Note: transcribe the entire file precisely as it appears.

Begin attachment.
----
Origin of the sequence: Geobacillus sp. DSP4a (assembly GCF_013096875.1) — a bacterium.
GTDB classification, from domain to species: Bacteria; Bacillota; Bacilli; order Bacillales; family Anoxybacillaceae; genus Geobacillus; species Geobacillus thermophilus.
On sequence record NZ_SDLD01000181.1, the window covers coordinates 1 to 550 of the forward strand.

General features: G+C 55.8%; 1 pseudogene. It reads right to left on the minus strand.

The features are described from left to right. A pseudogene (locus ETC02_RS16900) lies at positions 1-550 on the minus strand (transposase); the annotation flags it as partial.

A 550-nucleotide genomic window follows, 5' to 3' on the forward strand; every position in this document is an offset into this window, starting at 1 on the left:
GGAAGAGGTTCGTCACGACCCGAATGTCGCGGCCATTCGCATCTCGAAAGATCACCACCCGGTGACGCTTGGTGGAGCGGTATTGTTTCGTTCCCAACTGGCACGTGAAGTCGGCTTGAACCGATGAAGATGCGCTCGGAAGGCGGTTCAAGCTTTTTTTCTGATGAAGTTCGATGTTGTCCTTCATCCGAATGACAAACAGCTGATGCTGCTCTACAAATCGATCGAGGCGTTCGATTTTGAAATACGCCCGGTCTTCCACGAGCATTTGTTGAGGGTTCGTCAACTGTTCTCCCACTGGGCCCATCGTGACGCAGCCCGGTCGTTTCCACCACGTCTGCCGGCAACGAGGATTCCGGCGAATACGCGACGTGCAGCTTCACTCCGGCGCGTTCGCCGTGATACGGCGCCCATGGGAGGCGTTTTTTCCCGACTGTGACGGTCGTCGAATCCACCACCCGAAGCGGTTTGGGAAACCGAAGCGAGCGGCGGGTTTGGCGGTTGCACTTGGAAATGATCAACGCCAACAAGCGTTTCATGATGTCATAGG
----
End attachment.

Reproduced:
Origin of the sequence: Geobacillus sp. DSP4a (assembly GCF_013096875.1) — a bacterium.
GTDB classification, from domain to species: Bacteria; Bacillota; Bacilli; order Bacillales; family Anoxybacillaceae; genus Geobacillus; species Geobacillus thermophilus.
On sequence record NZ_SDLD01000181.1, the window covers coordinates 1 to 550 of the forward strand.

General features: G+C 55.8%; 1 pseudogene. It reads right to left on the minus strand.

The features are described from left to right. A pseudogene (locus ETC02_RS16900) lies at positions 1-550 on the minus strand (transposase); the annotation flags it as partial.

A 550-nucleotide genomic window follows, 5' to 3' on the forward strand; every position in this document is an offset into this window, starting at 1 on the left:
GGAAGAGGTTCGTCACGACCCGAATGTCGCGGCCATTCGCATCTCGAAAGATCACCACCCGGTGACGCTTGGTGGAGCGGTATTGTTTCGTTCCCAACTGGCACGTGAAGTCGGCTTGAACCGATGAAGATGCGCTCGGAAGGCGGTTCAAGCTTTTTTTCTGATGAAGTTCGATGTTGTCCTTCATCCGAATGACAAACAGCTGATGCTGCTCTACAAATCGATCGAGGCGTTCGATTTTGAAATACGCCCGGTCTTCCACGAGCATTTGTTGAGGGTTCGTCAACTGTTCTCCCACTGGGCCCATCGTGACGCAGCCCGGTCGTTTCCACCACGTCTGCCGGCAACGAGGATTCCGGCGAATACGCGACGTGCAGCTTCACTCCGGCGCGTTCGCCGTGATACGGCGCCCATGGGAGGCGTTTTTTCCCGACTGTGACGGTCGTCGAATCCACCACCCGAAGCGGTTTGGGAAACCGAAGCGAGCGGCGGGTTTGGCGGTTGCACTTGGAAATGATCAACGCCAACAAGCGTTTCATGATGTCATAGG